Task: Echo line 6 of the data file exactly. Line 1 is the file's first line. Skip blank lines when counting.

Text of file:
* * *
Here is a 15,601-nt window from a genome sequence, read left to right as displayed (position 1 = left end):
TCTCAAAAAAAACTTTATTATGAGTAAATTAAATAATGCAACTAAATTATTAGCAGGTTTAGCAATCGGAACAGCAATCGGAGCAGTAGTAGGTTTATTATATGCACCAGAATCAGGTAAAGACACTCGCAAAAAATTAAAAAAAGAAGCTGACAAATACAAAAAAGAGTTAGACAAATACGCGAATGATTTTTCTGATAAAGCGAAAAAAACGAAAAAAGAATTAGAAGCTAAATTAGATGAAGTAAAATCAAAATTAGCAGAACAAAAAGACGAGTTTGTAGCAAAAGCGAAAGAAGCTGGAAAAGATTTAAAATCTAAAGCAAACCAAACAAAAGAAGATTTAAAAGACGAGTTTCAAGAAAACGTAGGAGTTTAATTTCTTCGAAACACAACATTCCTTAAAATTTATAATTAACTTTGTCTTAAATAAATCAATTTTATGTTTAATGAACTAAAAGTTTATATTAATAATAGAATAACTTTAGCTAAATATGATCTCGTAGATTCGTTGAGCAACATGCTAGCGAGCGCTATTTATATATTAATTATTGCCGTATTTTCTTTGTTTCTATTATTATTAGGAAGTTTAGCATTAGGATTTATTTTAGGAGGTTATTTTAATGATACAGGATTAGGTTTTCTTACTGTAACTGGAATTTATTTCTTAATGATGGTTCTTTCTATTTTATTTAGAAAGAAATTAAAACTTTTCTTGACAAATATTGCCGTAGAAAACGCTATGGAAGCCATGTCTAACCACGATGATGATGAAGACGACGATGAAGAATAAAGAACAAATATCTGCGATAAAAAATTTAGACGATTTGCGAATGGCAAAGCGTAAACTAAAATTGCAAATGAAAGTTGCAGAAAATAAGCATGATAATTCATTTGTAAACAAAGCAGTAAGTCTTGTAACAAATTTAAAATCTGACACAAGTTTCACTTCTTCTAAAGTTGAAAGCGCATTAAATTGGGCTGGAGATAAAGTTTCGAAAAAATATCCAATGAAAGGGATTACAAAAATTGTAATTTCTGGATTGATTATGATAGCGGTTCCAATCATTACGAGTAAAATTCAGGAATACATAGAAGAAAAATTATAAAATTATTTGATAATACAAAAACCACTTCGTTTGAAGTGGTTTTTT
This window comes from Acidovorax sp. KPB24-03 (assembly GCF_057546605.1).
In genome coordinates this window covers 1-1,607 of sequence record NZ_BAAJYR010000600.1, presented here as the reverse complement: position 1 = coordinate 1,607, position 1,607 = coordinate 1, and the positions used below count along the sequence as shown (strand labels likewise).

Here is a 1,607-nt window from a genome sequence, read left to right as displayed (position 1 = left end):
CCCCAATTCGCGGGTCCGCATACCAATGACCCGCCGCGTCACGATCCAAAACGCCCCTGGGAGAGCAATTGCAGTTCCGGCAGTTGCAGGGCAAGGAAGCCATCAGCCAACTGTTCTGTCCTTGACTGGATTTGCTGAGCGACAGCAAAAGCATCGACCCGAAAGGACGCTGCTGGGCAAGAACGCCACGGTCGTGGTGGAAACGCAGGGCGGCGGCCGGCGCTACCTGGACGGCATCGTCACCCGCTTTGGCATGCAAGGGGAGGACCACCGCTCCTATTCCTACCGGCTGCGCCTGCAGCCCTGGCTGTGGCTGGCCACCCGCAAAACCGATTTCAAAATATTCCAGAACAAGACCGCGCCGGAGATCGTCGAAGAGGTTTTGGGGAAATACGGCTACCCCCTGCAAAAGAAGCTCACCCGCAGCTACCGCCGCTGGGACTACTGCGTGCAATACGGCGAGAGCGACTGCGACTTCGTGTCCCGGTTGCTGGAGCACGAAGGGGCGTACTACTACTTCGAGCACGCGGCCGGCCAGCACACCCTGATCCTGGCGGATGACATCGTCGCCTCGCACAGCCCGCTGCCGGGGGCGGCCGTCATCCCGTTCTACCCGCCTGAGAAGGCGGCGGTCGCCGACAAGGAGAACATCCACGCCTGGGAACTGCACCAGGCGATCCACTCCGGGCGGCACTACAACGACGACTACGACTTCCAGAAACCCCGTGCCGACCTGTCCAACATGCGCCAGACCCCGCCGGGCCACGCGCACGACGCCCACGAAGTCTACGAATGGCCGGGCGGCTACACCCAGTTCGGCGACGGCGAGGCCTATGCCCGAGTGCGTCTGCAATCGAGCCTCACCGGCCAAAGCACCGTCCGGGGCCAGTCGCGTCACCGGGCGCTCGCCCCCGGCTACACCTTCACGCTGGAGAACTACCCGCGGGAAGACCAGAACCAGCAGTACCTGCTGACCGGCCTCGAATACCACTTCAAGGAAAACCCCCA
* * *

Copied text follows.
CCCCAATTCGCGGGTCCGCATACCAATGACCCGCCGCGTCACGATCCAAAACGCCCCTGGGAGAGCAATTGCAGTTCCGGCAGTTGCAGGGCAAGGAAGCCATCAGCCAACTGTTCTGTCCTTGACTGGATTTGCTGAGCGACAGCAAAAGCATCGACCCGAAAGGACGCTGCTGGGCAAGAACGCCACGGTCGTGGTGGAAACGCAGGGCGGCGGCCGGCGCTACCTGGACGGCATCGTCACCCGCTTTGGCATGCAAGGGGAGGACCACCGCTCCTATTCCTACCGGCTGCGCCTGCAGCCCTGGCTGTGGCTGGCCACCCGCAAAACCGATTTCAAAATATTCCAGAACAAGACCGCGCCGGAGATCGTCGAAGAGGTTTTGGGGAAATACGGCTACCCCCTGCAAAAGAAGCTCACCCGCAGCTACCGCCGCTGGGACTACTGCGTGCAATACGGCGAGAGCGACTGCGACTTCGTGTCCCGGTTGCTGGAGCACGAAGGGGCGTACTACTACTTCGAGCACGCGGCCGGCCAGCACACCCTGATCCTGGCGGATGACATCGTCGCCTCGCACAGCCCGCTGCCGGGGGCGGCCGTCATCCCGTTCTACCCGCCTGAGAAGGCGGCGGTCGCCGACAAGGAGAACATCCACGCCTGGGAACTGCACCAGGCGATCCACTCCGGGCGGCACTACAACGACGACTACGACTTCCAGAAACCCCGTGCCGACCTGTCCAACATGCGCCAGACCCCGCCGGGCCACGCGCACGACGCCCACGAAGTCTACGAATGGCCGGGCGGCTACACCCAGTTCGGCGACGGCGAGGCCTATGCCCGAGTGCGTCTGCAATCGAGCCTCACCGGCCAAAGCACCGTCCGGGGCCAGTCGCGTCACCGGGCGCTCGCCCCCGGCTACACCTTCACGCTGGAGAACTACCCGCGGGAAGACCAGAACCAGCAGTACCTGCTGACCGGCCTCGAATACCACTTCAAGGAAAACCCCCA